Why Defacing Confederate Monuments is Morally Justified

Confederate Monument, Millen, Georgia. Image: J. Stephen Conn (CC BY-NC 2.0)

Uprisings and protests have erupted across the nation, prompted by the murder of George Floyd and the ongoing reality of police brutality. In response to these events, you are going to encounter something like the following sentiment, if you haven’t already: “Protesting is fine! However, I cannot support or respect anyone who would deface a monument.” To brazenly break the law in this way is counterproductive, they may argue. Martin Luther King would not act this way. Perhaps one may sense some relief at shifting the conversation away from white supremacy and its various manifestations. But however it’s worded, the takeaway will be that this is the reasonable position to hold—the civil, moderate, adult view of how to protest the right way.

And it’s wrong. Or rather, it doesn’t recognize the important and legitimate place defacing monuments can have in working for justice, particularly when a society stands in need of deep, structural change.

As I discuss at length in my new book, Cut in Stone, Confederate monuments are not and have never been neutral, either morally or theologically. As is now well known, the vast majority of Confederate monuments were constructed as signs of resistance to Reconstruction and Civil Rights, reinforcing the narratives underlying Jim Crow and the Lost Cause.

Indeed, much of the power of Confederate monuments has rested in their ability to concretize particular conceptions of sacrifice and valor, white supremacy and memory—all undergirded by Christian theology—in order to gather a people together who would live out these “values” in their daily lives, and to tell a particular story to their children. In this sense, the common soldier statue that formerly stood in Winston-Salem, NC only made explicit what remained implicit in most Confederate monuments: “They gave us great glory; what more could they give? They left us a story, a story to live!” (The referent of “us” in this inscription seems clear enough.)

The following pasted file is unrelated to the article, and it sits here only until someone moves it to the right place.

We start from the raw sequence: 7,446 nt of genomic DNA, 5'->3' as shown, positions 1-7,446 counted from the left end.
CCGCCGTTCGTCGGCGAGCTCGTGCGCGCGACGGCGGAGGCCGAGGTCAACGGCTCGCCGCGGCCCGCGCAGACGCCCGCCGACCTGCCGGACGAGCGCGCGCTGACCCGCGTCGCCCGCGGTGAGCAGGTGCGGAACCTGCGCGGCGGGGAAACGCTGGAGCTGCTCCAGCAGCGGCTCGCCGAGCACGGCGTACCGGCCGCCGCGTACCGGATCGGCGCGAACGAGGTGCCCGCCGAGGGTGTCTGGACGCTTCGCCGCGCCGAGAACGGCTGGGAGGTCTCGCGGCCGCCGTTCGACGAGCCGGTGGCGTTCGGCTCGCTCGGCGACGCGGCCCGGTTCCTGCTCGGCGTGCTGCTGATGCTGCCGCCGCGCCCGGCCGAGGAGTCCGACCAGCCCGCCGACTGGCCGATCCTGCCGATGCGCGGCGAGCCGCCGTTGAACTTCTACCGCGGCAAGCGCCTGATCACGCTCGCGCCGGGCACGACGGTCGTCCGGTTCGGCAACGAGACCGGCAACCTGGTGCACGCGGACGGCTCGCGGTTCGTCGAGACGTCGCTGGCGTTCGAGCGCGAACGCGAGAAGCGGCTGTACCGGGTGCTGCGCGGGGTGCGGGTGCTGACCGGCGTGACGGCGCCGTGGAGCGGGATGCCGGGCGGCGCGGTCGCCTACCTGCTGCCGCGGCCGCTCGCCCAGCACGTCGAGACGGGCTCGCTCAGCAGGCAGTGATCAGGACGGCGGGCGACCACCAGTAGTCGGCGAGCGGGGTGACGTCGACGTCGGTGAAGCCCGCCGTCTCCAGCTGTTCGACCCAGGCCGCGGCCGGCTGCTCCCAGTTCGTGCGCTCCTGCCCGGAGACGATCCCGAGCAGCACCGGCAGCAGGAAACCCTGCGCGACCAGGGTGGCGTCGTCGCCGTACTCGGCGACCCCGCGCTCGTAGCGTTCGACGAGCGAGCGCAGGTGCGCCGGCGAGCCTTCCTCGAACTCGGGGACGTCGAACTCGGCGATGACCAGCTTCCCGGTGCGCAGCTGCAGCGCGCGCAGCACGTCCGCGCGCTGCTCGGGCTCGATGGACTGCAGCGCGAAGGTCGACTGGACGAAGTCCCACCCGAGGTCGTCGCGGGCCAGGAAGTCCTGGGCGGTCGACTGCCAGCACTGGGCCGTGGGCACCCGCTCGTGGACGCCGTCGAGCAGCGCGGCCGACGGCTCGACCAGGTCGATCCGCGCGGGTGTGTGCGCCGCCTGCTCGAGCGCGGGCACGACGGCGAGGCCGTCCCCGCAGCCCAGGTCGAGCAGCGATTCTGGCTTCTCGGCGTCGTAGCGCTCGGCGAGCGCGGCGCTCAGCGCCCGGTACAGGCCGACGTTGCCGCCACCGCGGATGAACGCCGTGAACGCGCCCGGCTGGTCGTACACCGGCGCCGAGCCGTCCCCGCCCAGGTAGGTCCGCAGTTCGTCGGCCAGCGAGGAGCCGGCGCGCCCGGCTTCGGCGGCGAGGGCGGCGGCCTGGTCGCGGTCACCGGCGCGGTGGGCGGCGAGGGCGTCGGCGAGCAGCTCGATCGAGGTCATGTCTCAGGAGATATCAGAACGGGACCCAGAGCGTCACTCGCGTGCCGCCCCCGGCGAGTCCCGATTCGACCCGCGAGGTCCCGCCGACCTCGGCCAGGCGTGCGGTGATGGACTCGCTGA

It’s striking, then, that as crowds take to the streets to decry a violent status quo, Confederate monuments continue to gather people together, to channel collective energy, to focus frustration. Except now, those gathered are rejecting the invitation to live into the story told by these statues. They seek to retell this story, truthfully, and in so doing are directing the monuments’ power to gather back at the objects themselves. Thank God.

As such, when I see people defacing a Confederate monument in the present context—or burning a building that hosted slave auctions, as happened in Fayetteville, NC—I see a justified expression of anger at a system that’s sometimes hard to get one’s hands on, and continues to be indifferent (at best) to the ongoing legacies of white supremacy. Decorated with expressions of rage at the current order of things, monuments that largely obscure deep tensions in our society suddenly reveal them; they become apocalyptic, in the original sense of the word. To spray paint a Confederate monument, then, is not so much violent as it is revelatory of the violence already present among us. It may not make everyone comfortable, to be sure. But then, no effective form of disruption will.

Of course, defacing Confederate monuments will not eliminate white supremacy; it’s only one possible response among many. But because white supremacy is a form of piety that so deeply takes hold of the imagination, defacing or destroying these images is a justified, even necessary, action. Perhaps it’s a long shot, but such disruptions may, to paraphrase Augustine, turn us again toward ourselves, taking us from behind our own back where we had placed ourselves because we did not wish to look upon ourselves. Such is the hope of all iconoclasms.

In any case, in states where laws are on the books preventing local communities from removing Confederate monuments by “legitimate,” legal means, what else does one expect? In such a situation, I cannot help but recall the words of Daniel Berrigan, discussing his burning military files and draft cards in the 1960s: “Our apologies, good friends, for the fracture of good order, the burning of paper instead of children, the angering of the orderlies in the front parlor of the charnel house.”